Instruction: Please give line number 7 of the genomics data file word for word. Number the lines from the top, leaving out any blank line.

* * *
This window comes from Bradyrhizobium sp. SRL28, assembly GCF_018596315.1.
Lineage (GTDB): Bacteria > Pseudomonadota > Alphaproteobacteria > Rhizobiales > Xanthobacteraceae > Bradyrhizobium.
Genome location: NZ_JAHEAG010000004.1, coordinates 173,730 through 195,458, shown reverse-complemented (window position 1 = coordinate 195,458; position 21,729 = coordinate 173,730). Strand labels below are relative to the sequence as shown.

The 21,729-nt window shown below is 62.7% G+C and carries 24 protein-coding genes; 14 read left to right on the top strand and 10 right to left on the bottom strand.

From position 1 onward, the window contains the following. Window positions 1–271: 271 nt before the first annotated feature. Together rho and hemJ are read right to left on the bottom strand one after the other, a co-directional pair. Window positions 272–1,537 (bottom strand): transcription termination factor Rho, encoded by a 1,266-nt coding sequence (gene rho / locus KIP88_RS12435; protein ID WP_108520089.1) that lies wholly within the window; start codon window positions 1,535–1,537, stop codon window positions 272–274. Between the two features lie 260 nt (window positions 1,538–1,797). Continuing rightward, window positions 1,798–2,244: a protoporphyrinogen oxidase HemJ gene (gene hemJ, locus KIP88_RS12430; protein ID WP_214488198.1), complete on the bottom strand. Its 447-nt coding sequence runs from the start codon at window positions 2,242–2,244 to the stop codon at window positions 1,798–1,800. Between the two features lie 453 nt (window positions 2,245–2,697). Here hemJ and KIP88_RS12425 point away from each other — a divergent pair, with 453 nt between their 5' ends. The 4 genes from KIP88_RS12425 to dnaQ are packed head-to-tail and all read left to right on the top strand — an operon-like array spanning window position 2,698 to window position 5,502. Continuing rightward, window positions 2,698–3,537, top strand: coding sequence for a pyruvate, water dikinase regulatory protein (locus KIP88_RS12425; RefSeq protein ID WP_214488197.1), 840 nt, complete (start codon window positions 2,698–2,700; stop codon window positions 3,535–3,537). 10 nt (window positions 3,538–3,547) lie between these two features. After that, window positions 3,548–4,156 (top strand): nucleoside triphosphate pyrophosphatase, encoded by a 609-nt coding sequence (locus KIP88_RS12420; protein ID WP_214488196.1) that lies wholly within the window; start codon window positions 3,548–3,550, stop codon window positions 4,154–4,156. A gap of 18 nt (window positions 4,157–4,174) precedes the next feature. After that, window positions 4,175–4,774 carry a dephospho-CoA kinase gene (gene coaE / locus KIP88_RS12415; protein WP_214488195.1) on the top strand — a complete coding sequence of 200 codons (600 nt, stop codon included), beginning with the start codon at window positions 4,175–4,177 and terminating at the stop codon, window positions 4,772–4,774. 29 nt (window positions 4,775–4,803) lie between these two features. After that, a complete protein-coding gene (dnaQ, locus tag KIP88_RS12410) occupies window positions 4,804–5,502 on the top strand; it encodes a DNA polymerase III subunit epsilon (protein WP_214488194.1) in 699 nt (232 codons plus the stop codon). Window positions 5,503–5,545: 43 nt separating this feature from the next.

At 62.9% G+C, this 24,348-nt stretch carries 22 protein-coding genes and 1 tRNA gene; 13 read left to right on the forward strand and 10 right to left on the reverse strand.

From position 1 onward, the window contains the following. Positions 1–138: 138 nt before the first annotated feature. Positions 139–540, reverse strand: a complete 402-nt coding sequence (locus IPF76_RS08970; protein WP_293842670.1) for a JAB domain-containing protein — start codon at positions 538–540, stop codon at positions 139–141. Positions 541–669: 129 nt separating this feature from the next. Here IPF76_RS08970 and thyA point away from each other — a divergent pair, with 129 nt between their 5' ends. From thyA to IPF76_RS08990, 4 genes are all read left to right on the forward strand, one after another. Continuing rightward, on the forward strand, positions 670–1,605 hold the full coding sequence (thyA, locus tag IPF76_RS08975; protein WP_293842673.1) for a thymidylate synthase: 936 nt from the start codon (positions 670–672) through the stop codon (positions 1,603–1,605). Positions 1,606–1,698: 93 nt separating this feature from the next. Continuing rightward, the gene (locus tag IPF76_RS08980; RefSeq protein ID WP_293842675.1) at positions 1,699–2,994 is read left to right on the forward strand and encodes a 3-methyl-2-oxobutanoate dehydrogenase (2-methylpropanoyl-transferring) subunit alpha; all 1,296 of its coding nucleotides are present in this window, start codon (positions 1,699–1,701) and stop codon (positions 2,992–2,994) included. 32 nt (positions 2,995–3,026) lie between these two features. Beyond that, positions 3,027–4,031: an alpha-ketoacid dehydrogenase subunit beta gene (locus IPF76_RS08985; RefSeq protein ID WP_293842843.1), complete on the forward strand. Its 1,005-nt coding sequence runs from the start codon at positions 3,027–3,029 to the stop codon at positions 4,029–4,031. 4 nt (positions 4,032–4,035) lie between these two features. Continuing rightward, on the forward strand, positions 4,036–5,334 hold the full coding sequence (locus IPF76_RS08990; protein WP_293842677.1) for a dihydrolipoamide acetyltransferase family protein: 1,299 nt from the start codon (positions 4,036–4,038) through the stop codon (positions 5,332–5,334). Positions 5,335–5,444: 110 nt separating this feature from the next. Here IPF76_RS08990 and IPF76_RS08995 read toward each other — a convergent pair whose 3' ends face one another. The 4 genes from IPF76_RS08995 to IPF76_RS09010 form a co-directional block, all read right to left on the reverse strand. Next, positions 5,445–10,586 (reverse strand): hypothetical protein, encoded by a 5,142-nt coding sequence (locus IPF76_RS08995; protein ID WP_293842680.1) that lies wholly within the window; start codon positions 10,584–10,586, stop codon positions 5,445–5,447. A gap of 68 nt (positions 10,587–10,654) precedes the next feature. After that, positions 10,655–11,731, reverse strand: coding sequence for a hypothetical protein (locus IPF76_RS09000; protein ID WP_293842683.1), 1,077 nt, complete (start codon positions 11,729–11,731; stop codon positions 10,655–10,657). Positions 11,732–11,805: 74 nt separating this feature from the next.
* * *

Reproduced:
From position 1 onward, the window contains the following. Positions 1–138: 138 nt before the first annotated feature. Positions 139–540, reverse strand: a complete 402-nt coding sequence (locus IPF76_RS08970; protein WP_293842670.1) for a JAB domain-containing protein — start codon at positions 538–540, stop codon at positions 139–141. Positions 541–669: 129 nt separating this feature from the next. Here IPF76_RS08970 and thyA point away from each other — a divergent pair, with 129 nt between their 5' ends. From thyA to IPF76_RS08990, 4 genes are all read left to right on the forward strand, one after another. Continuing rightward, on the forward strand, positions 670–1,605 hold the full coding sequence (thyA, locus tag IPF76_RS08975; protein WP_293842673.1) for a thymidylate synthase: 936 nt from the start codon (positions 670–672) through the stop codon (positions 1,603–1,605). Positions 1,606–1,698: 93 nt separating this feature from the next. Continuing rightward, the gene (locus tag IPF76_RS08980; RefSeq protein ID WP_293842675.1) at positions 1,699–2,994 is read left to right on the forward strand and encodes a 3-methyl-2-oxobutanoate dehydrogenase (2-methylpropanoyl-transferring) subunit alpha; all 1,296 of its coding nucleotides are present in this window, start codon (positions 1,699–1,701) and stop codon (positions 2,992–2,994) included. 32 nt (positions 2,995–3,026) lie between these two features. Beyond that, positions 3,027–4,031: an alpha-ketoacid dehydrogenase subunit beta gene (locus IPF76_RS08985; RefSeq protein ID WP_293842843.1), complete on the forward strand. Its 1,005-nt coding sequence runs from the start codon at positions 3,027–3,029 to the stop codon at positions 4,029–4,031. 4 nt (positions 4,032–4,035) lie between these two features. Continuing rightward, on the forward strand, positions 4,036–5,334 hold the full coding sequence (locus IPF76_RS08990; protein WP_293842677.1) for a dihydrolipoamide acetyltransferase family protein: 1,299 nt from the start codon (positions 4,036–4,038) through the stop codon (positions 5,332–5,334). Positions 5,335–5,444: 110 nt separating this feature from the next. Here IPF76_RS08990 and IPF76_RS08995 read toward each other — a convergent pair whose 3' ends face one another. The 4 genes from IPF76_RS08995 to IPF76_RS09010 form a co-directional block, all read right to left on the reverse strand. Next, positions 5,445–10,586 (reverse strand): hypothetical protein, encoded by a 5,142-nt coding sequence (locus IPF76_RS08995; protein ID WP_293842680.1) that lies wholly within the window; start codon positions 10,584–10,586, stop codon positions 5,445–5,447. A gap of 68 nt (positions 10,587–10,654) precedes the next feature. After that, positions 10,655–11,731, reverse strand: coding sequence for a hypothetical protein (locus IPF76_RS09000; protein ID WP_293842683.1), 1,077 nt, complete (start codon positions 11,729–11,731; stop codon positions 10,655–10,657). Positions 11,732–11,805: 74 nt separating this feature from the next.